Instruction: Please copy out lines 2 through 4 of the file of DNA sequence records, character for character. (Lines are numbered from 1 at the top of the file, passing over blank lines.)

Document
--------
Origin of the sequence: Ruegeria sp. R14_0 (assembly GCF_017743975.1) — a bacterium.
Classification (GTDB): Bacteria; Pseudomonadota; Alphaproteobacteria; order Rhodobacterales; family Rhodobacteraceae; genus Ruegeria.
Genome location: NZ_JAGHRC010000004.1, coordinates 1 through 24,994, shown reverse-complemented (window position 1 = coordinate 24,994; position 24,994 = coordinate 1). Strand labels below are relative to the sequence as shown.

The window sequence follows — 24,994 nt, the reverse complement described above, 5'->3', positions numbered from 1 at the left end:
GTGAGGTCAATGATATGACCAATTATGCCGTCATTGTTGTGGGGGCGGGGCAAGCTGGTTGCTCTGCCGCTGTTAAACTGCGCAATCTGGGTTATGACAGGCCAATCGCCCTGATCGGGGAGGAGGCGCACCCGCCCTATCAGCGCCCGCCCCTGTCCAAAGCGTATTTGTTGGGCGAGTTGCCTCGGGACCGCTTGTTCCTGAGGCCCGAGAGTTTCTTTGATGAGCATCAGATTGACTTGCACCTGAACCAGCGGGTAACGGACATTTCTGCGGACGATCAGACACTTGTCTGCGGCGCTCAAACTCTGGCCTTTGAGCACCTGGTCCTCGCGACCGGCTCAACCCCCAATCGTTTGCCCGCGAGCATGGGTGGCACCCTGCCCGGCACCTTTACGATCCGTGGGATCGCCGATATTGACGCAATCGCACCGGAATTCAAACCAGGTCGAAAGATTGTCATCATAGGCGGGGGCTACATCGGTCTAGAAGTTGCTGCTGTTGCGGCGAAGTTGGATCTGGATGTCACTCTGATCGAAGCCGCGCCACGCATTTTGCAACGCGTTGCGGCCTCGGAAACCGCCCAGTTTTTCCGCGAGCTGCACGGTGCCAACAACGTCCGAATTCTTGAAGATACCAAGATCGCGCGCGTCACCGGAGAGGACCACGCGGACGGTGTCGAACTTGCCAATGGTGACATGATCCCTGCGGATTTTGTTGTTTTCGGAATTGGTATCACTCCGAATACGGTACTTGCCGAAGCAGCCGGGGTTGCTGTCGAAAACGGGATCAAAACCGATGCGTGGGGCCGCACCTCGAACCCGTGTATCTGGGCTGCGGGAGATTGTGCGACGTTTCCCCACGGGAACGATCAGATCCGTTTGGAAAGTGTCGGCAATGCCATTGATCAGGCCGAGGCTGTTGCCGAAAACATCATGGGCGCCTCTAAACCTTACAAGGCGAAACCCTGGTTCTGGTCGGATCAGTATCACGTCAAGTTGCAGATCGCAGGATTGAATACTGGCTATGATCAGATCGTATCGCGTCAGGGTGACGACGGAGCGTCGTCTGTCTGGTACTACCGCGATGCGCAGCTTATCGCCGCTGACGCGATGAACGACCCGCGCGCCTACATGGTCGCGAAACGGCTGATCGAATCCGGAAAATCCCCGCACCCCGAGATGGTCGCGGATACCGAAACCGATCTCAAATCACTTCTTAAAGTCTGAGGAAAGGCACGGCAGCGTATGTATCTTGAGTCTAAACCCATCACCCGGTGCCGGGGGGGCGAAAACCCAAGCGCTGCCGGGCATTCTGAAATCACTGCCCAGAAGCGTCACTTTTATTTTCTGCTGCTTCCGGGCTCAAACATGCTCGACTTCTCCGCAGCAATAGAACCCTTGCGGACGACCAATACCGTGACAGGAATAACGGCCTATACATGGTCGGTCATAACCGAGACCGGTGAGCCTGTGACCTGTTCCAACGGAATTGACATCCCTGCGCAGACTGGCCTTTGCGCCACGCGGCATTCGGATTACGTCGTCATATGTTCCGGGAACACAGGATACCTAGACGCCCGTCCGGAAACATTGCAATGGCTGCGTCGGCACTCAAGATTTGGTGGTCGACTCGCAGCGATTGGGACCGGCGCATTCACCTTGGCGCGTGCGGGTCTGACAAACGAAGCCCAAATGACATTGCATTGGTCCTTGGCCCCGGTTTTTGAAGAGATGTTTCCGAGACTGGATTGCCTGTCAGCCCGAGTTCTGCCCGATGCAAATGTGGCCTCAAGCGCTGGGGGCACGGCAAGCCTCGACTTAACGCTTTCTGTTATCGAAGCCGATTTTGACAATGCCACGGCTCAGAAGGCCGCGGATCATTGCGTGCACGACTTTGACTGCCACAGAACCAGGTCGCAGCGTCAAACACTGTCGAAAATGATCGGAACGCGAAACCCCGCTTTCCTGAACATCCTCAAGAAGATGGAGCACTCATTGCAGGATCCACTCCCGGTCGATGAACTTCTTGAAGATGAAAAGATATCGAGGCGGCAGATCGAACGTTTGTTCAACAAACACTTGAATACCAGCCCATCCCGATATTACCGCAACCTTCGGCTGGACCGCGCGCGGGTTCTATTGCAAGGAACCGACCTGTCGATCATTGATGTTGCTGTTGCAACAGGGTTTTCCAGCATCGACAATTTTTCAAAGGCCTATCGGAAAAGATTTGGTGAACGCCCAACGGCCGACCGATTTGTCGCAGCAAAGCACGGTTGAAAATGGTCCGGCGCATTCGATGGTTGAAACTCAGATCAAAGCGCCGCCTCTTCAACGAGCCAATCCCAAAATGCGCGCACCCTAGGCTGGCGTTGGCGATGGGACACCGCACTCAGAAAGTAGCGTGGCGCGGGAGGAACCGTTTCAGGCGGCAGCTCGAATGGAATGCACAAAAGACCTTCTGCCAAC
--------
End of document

Classification (GTDB): Bacteria; Pseudomonadota; Alphaproteobacteria; order Rhodobacterales; family Rhodobacteraceae; genus Ruegeria.
Genome location: NZ_JAGHRC010000004.1, coordinates 1 through 24,994, shown reverse-complemented (window position 1 = coordinate 24,994; position 24,994 = coordinate 1). Strand labels below are relative to the sequence as shown.

The window sequence follows — 24,994 nt, the reverse complement described above, 5'->3', positions numbered from 1 at the left end: